Whats the Most Energy-Efficient AC Setting?

You shouldn’t need to give up comfort or empty your wallet to keep your residence at a pleasant temperature during warm days.

But what is the best temp, exactly? We discuss ideas from energy pros so you can determine the best temp for your house.

Here’s what we advise for the most energy-efficient setting for air conditioning in Wharton.

Recommended Thermostat Settings for Summer

Most households find placing the thermostat at 72-73 degrees is ideal. However, if there’s a big difference between your indoor and outdoor warmth, your utility bills will be bigger.

These are our suggestions based on the U.S. Department of Energy (DOE) and ENERGY STAR®.

While at home: 78 degrees. While that appears warm, there are approaches you can keep your home pleasant without having the air conditioning running frequently.

Keeping windows and curtains closed during the day keeps cool air where it should be—inside. Some window solutions, such as honeycomb shades or plantation shutters, are designed to deliver added insulation and enhanced energy conservation.

If you have ceiling fans in your home, the DOE says you can move thermostat settings about 4 degrees warmer without giving up comfort. That’s due to the fact they refresh through a windchill effect. Since they cool people, not rooms, turn them off when you leave a room.

If 78 degrees still seems too uncomfortable initially, try doing an experiment for about a week. Get started by raising your setting to 78 degrees while you’re at your house. Then, progressively turn it down while using the suggestions above. You may be astonished at how cool you feel at a warmer temperature setting.

While away: 88 degrees. There’s no rationale for keeping the air conditioning working all day while your house is unoccupied. Moving the temperature 7¬¬–10 degrees warmer can save you as much as 5–15% on your electrical bills, according to the DOE.

When you come home, don’t be tempted to switch your thermostat under 78 to cool your house faster. This isn’t useful and often leads to a more expensive electrical bills.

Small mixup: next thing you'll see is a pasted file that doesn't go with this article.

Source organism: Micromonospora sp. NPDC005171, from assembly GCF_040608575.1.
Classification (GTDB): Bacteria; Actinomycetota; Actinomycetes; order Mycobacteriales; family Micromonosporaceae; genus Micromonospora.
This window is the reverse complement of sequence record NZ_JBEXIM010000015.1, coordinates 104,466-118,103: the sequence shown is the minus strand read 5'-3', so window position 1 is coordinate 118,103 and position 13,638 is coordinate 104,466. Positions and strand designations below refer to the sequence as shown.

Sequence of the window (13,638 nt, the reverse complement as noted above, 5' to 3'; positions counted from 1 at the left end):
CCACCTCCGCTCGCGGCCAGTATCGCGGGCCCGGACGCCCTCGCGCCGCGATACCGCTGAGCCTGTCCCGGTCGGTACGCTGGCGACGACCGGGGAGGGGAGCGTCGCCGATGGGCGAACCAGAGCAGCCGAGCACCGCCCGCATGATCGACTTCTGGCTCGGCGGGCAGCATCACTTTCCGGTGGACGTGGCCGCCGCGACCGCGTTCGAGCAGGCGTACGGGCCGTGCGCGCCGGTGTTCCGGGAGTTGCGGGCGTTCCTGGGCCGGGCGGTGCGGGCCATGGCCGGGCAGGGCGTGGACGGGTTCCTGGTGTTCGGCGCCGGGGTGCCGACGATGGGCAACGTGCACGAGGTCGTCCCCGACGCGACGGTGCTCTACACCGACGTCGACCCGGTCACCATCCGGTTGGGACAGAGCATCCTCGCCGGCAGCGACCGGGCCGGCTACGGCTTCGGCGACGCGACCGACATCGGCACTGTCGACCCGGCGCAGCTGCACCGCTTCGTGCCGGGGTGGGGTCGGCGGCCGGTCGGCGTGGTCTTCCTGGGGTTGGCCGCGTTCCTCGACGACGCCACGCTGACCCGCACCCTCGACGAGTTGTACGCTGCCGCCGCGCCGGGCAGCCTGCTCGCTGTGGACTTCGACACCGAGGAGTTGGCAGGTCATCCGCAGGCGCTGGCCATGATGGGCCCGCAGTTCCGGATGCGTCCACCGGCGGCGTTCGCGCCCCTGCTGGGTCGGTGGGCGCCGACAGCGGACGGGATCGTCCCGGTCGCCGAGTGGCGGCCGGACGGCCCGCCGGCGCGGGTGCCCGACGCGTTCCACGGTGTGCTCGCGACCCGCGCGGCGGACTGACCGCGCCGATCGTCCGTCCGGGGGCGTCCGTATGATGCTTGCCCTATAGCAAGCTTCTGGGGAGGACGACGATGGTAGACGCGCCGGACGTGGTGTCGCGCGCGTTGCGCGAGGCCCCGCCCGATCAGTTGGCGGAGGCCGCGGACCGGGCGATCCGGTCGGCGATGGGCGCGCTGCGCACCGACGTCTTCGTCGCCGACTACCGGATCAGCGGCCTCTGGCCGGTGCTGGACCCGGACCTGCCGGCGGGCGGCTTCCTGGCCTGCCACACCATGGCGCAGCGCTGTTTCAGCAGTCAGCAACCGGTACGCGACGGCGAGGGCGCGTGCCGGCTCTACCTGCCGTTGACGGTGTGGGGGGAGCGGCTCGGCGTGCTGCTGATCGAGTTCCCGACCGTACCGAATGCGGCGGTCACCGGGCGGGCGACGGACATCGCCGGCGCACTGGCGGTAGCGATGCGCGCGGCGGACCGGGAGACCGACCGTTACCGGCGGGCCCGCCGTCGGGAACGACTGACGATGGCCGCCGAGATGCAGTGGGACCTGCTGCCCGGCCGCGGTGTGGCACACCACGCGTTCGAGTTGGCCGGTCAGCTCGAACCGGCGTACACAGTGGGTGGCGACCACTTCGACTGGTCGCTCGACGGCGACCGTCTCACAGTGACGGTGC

A programmable thermostat is a useful way to keep your temp in check, but you need to set programs. If you don’t set programs, you might forget to move the set temperature when you go.

If you want a hassle-free remedy, think over installing a smart thermostat. This thermostat works with with your phone, so it is aware when you’re at your house and when you’re gone. Then it instinctively modifies temperature settings for the best savings. How much exactly? Typically $180 yearly on heating and cooling, according to ENERGY STAR.

Another plus of installing a smart thermostat? You can use your phone to keep an eye on and change temperature settings from almost anywhere.

While sleeping: Around 70 degrees. While ENERGY STAR suggests 82 degrees, that might be unbearable for most families. Many people sleep better when their bedroom is cold, so that’s why the National Sleep Foundation advises 60–67 degrees. But that could be too cold, depending on your clothing and blanket preference.

We advise following a similar test over a week, moving your temperature higher and progressively lowering it to pick the ideal temp for your family. On mild nights, you may discover keeping windows open at night and running a ceiling fan is a preferable option than operating the air conditioning.

More Approaches to Save Energy During Hot Weather

There are additional approaches you can save money on utility bills throughout the summer.

  1. Install an energy-efficient air conditioning system. Central air conditioners only work for about 12–15 years and lose efficiency as they become older. A new air conditioner can keep your home cooler while keeping utility
  2. costs low.
  3. Book regular air conditioner tune-ups. Routine air conditioner maintenance keeps your unit running like it should and may help it operate at better efficiency. It might also help prolong its life cycle, since it helps pros to spot little problems before they lead to a major meltdown.
  4. Change air filters frequently. Read manufacturer instructions for switching your air filter. A dusty filter can result in your system short cycling, or turn on and off too frequently, and drive up your utility
  5. costs.
  6. Measure attic insulation levels. Nearly 90% of homes in the USA don’t have proper insulation, according to the Insulation Institute. The majority of southern climates should have 13–14” of attic insulation, while northern climates should have 16–18”.
  7. Have your ductwork inspected. Ductwork that has loosened over time can leak cold air into your attic, walls or crawl space. This can result in major comfort issues in your house, including hot and cold spots.
  8. Seal holes, doors and windows. Keep humid air where it belongs by plugging openings. You can also caulk or weather strip doors to keep more cold air indoors.

Save More Energy During Warm Weather with Faust Air Conditioning and Heating

If you want to use less energy during hot weather, our Faust Air Conditioning and Heating specialists can help. Give us a call at 979-323-6130 or contact us online for extra information about our energy-efficient cooling options.

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